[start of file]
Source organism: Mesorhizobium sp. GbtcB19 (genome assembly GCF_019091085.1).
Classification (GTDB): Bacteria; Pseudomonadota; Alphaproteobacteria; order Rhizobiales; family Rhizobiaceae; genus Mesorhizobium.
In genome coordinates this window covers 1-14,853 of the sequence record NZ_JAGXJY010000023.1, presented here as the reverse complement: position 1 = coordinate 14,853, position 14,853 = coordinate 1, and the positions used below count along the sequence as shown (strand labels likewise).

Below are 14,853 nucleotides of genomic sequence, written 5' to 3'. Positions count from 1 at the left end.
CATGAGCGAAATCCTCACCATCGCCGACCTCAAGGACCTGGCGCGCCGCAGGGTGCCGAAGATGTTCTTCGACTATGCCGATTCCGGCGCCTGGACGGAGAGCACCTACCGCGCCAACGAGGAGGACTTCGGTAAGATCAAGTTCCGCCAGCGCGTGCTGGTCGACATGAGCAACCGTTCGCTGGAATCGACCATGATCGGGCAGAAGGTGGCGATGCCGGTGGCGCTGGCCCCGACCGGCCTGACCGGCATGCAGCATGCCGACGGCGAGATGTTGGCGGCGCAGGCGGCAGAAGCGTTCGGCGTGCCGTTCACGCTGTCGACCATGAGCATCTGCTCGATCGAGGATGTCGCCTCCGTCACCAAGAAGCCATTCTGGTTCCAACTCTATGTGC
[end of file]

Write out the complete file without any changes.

Source organism: Mesorhizobium sp. GbtcB19 (genome assembly GCF_019091085.1).
Classification (GTDB): Bacteria; Pseudomonadota; Alphaproteobacteria; order Rhizobiales; family Rhizobiaceae; genus Mesorhizobium.
In genome coordinates this window covers 1-14,853 of the sequence record NZ_JAGXJY010000023.1, presented here as the reverse complement: position 1 = coordinate 14,853, position 14,853 = coordinate 1, and the positions used below count along the sequence as shown (strand labels likewise).

Below are 14,853 nucleotides of genomic sequence, written 5' to 3'. Positions count from 1 at the left end.
CATGAGCGAAATCCTCACCATCGCCGACCTCAAGGACCTGGCGCGCCGCAGGGTGCCGAAGATGTTCTTCGACTATGCCGATTCCGGCGCCTGGACGGAGAGCACCTACCGCGCCAACGAGGAGGACTTCGGTAAGATCAAGTTCCGCCAGCGCGTGCTGGTCGACATGAGCAACCGTTCGCTGGAATCGACCATGATCGGGCAGAAGGTGGCGATGCCGGTGGCGCTGGCCCCGACCGGCCTGACCGGCATGCAGCATGCCGACGGCGAGATGTTGGCGGCGCAGGCGGCAGAAGCGTTCGGCGTGCCGTTCACGCTGTCGACCATGAGCATCTGCTCGATCGAGGATGTCGCCTCCGTCACCAAGAAGCCATTCTGGTTCCAACTCTATGTGC